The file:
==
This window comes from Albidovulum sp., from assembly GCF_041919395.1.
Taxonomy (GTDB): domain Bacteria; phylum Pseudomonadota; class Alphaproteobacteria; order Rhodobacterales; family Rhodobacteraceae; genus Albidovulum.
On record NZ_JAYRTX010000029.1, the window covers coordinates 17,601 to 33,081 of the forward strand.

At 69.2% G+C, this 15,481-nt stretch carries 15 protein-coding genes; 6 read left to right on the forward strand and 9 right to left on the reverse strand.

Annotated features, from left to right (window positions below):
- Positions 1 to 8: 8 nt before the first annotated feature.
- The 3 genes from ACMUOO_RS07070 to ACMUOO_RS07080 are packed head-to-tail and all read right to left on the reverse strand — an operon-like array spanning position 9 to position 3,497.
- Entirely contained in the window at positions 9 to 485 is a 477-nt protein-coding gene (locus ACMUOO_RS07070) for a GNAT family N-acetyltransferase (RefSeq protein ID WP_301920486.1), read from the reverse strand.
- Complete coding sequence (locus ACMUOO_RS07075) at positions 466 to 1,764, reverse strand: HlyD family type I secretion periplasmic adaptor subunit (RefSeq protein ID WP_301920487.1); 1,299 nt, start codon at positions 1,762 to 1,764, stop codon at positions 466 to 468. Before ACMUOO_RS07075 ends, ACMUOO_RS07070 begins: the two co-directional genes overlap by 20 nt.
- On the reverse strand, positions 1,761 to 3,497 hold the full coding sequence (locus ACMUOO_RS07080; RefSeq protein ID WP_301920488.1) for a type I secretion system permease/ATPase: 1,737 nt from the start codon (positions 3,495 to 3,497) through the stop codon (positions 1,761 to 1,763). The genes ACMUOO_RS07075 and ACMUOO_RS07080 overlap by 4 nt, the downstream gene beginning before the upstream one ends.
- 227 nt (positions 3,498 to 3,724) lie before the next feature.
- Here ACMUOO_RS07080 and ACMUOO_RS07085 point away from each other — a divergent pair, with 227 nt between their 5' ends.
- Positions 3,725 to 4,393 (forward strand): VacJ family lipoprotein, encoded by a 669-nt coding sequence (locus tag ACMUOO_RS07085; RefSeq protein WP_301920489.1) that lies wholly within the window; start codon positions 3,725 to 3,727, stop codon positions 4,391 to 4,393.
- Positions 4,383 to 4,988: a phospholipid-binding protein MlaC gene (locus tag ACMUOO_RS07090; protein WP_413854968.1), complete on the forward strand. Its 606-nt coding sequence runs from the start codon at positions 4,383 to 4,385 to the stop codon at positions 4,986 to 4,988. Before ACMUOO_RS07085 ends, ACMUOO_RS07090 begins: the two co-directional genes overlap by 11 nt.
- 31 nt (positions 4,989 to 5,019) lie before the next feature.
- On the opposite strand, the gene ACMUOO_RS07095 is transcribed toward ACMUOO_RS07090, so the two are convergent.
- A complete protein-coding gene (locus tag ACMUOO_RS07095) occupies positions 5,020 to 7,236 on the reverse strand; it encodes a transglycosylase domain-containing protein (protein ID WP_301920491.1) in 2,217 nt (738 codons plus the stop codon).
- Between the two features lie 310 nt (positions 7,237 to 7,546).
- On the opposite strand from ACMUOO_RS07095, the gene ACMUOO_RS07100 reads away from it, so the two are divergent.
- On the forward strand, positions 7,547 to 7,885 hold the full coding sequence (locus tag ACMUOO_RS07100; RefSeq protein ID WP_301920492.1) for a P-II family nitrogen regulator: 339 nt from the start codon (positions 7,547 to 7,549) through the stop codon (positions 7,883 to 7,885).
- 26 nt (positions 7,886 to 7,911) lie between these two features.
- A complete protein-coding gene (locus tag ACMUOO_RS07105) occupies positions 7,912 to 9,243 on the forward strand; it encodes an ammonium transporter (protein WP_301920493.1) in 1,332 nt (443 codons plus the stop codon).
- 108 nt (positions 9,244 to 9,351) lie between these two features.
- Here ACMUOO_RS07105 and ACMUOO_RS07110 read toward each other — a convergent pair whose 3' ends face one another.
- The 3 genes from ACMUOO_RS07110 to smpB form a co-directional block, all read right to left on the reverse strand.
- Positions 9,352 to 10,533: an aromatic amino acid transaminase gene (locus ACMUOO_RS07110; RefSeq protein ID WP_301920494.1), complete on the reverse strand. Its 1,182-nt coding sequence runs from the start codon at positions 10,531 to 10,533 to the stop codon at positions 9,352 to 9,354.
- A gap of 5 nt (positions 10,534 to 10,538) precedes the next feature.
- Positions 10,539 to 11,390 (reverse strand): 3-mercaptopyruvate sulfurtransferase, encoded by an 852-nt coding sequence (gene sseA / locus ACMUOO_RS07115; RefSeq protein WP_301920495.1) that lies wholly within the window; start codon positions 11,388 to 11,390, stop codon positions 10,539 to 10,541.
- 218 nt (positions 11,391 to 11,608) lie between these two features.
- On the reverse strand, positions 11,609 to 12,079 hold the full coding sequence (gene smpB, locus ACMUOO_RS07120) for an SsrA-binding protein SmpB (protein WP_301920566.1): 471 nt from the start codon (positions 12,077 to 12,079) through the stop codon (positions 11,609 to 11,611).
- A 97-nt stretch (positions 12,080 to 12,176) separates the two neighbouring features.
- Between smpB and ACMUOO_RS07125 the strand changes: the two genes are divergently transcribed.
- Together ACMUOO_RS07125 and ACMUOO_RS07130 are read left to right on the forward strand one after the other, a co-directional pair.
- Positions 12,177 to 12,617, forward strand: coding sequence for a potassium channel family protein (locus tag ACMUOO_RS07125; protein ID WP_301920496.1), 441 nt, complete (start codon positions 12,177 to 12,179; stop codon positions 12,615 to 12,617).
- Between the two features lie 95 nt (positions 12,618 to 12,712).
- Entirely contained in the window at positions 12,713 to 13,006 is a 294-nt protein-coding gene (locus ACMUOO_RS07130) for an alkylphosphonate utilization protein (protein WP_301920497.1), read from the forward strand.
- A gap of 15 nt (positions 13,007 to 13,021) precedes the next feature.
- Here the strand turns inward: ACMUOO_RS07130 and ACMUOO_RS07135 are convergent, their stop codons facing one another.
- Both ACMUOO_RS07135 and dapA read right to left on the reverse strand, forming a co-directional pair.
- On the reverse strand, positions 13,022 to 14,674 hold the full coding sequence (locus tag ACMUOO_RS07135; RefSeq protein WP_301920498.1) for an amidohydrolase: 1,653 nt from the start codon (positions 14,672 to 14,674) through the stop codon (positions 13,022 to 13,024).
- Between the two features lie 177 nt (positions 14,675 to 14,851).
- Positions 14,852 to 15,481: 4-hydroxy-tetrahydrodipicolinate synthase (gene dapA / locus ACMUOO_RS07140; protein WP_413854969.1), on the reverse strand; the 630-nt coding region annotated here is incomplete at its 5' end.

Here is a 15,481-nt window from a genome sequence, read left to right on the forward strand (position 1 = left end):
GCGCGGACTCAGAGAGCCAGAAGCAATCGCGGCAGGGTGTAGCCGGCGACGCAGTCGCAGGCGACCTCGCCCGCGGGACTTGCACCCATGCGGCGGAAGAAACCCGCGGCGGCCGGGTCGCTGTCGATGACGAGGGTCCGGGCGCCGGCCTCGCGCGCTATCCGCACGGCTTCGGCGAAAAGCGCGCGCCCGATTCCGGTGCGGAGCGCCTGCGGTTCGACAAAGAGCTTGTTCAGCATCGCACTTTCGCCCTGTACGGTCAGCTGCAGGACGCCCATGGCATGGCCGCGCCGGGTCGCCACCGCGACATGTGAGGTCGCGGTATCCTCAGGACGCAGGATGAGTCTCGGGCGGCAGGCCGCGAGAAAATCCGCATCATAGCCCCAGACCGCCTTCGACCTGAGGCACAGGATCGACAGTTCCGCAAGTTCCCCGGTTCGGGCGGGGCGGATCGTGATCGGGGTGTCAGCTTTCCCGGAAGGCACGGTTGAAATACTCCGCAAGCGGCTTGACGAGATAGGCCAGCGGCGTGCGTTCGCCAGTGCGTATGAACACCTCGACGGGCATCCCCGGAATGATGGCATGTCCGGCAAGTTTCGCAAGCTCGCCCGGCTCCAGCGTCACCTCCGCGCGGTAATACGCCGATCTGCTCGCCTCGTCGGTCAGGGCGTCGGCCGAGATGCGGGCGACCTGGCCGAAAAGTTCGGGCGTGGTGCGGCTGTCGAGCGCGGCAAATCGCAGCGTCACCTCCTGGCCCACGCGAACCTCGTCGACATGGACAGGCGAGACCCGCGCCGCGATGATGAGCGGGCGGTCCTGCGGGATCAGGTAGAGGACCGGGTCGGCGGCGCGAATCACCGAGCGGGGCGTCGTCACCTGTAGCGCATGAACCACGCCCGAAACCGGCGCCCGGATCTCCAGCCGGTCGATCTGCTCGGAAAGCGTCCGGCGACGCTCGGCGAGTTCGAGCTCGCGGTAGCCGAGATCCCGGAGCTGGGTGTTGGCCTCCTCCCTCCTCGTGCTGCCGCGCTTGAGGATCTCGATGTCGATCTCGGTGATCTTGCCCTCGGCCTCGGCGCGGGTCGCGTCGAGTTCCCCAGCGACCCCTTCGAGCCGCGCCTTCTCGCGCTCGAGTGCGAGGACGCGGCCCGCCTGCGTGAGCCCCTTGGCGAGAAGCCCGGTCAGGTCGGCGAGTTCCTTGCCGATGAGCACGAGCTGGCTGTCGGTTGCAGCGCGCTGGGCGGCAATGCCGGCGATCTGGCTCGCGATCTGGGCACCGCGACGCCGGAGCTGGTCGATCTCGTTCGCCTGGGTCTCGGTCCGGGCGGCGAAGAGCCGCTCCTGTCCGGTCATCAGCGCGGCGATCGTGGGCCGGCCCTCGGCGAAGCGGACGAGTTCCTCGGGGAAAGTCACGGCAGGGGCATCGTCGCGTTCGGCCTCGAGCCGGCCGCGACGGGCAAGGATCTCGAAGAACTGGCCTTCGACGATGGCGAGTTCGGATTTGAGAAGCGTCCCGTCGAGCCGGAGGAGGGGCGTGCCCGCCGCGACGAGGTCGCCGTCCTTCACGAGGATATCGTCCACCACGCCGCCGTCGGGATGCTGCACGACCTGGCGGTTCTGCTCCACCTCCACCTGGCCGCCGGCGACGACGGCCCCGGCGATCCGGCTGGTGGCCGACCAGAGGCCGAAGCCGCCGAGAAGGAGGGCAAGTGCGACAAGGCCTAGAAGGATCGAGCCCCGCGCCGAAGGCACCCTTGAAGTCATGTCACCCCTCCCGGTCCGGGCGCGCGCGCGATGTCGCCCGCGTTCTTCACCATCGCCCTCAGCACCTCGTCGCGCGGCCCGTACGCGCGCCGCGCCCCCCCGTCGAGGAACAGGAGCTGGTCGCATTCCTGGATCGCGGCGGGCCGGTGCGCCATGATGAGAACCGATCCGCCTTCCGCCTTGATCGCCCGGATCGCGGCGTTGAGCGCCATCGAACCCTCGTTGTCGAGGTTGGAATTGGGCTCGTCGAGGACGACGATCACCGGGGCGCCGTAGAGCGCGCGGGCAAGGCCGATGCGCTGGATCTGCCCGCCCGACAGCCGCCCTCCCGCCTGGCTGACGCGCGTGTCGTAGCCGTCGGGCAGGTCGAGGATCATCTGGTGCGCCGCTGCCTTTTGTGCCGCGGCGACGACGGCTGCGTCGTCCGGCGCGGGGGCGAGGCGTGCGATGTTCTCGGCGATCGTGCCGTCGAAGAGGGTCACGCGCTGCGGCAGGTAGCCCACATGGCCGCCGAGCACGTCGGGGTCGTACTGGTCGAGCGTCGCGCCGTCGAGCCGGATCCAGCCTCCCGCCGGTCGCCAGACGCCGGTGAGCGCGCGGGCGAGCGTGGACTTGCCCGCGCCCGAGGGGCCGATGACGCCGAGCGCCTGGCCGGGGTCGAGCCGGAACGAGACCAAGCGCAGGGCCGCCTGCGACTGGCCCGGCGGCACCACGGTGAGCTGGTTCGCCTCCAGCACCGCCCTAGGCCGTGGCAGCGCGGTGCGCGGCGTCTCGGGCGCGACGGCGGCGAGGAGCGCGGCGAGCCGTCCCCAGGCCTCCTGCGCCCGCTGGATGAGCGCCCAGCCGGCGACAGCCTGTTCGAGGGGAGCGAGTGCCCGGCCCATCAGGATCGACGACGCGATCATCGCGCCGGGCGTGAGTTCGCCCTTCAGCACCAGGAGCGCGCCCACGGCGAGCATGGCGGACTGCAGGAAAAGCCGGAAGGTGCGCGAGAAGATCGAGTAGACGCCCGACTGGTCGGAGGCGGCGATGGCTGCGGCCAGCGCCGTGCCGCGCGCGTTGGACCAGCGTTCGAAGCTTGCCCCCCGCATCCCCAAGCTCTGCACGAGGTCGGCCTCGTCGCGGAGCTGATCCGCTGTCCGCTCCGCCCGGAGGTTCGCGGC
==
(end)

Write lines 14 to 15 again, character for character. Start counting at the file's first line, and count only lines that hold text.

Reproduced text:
- Positions 4,383 to 4,988: a phospholipid-binding protein MlaC gene (locus tag ACMUOO_RS07090; protein WP_413854968.1), complete on the forward strand. Its 606-nt coding sequence runs from the start codon at positions 4,383 to 4,385 to the stop codon at positions 4,986 to 4,988. Before ACMUOO_RS07085 ends, ACMUOO_RS07090 begins: the two co-directional genes overlap by 11 nt.
- 31 nt (positions 4,989 to 5,019) lie before the next feature.